Rome has no desire to suspend the accession process, however. It worries that, once frozen, it could be very difficult to re-start the process, and does not want to see all the work done so far go to waste.
In his April meeting with President Trump, Italian PM Gentiloni underlined that Europe needs a common position on Turkey, and that this position must respect the choice made by the Turkish people in the referendum. The key for Italy is how the constitutional reforms are implemented. At the time of the refugee deal, PM Renzi remarked that the protection of freedom of speech and human rights in Turkey should remain central in the political dialogue between Brussels and Ankara.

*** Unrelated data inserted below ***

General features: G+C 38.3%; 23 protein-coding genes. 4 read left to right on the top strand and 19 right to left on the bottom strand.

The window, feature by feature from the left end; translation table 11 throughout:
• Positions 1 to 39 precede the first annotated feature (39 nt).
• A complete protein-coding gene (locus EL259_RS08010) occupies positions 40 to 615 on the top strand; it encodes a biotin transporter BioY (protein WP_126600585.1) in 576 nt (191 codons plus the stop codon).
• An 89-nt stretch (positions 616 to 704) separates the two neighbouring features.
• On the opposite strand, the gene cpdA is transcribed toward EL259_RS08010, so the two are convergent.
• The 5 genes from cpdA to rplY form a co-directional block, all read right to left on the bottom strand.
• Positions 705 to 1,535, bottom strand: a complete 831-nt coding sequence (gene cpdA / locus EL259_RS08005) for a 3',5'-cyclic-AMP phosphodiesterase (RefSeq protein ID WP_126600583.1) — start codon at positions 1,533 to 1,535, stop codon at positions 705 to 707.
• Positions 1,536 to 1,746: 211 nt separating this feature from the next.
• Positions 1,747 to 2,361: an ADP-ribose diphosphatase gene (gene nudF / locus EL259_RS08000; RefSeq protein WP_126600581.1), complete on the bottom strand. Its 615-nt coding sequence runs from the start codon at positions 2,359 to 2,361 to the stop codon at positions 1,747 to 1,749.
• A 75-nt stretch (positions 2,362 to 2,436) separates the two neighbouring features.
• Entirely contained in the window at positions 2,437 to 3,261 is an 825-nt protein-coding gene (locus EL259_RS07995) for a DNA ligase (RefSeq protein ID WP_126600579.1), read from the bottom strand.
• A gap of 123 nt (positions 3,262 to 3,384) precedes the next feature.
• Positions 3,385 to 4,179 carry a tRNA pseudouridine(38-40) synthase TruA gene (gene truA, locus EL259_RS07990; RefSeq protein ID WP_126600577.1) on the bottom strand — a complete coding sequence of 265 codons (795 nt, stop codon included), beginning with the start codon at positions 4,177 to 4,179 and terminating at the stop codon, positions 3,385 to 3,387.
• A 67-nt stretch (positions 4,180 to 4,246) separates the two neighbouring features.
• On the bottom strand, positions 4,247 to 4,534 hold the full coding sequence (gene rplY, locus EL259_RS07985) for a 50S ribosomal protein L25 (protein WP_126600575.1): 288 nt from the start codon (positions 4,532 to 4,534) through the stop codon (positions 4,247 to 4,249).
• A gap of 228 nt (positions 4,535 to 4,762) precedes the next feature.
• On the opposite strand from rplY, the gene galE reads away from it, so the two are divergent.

Italy recognises that the current political momentum is delicate and follows it closely. Any new kind of framework of cooperation that could give an impetus to the current stall is seen openly and constructively. The current Italian approach is based on the historical relations and friendship that Italy and Turkey share. However, this relationship is now under severe pressure.
Turkey is crucial for Italy, but Rome would like Turkey to continue its accession process beginning with bringing its domestic policies in line with European values. Ethnic Turks are the largest non-western group in the country, and, despite most being second or third generation immigrants, Turkish is still the accent everyone can recognise, and the food on every street corner.
And then there are the periodic diplomatic incidents. This incident, ostensibly caused to avoid a disturbance of the public order, was seen by commentators as a way for Rutte to show himself as a strongman in an election campaign dominated by debates about immigration and identity.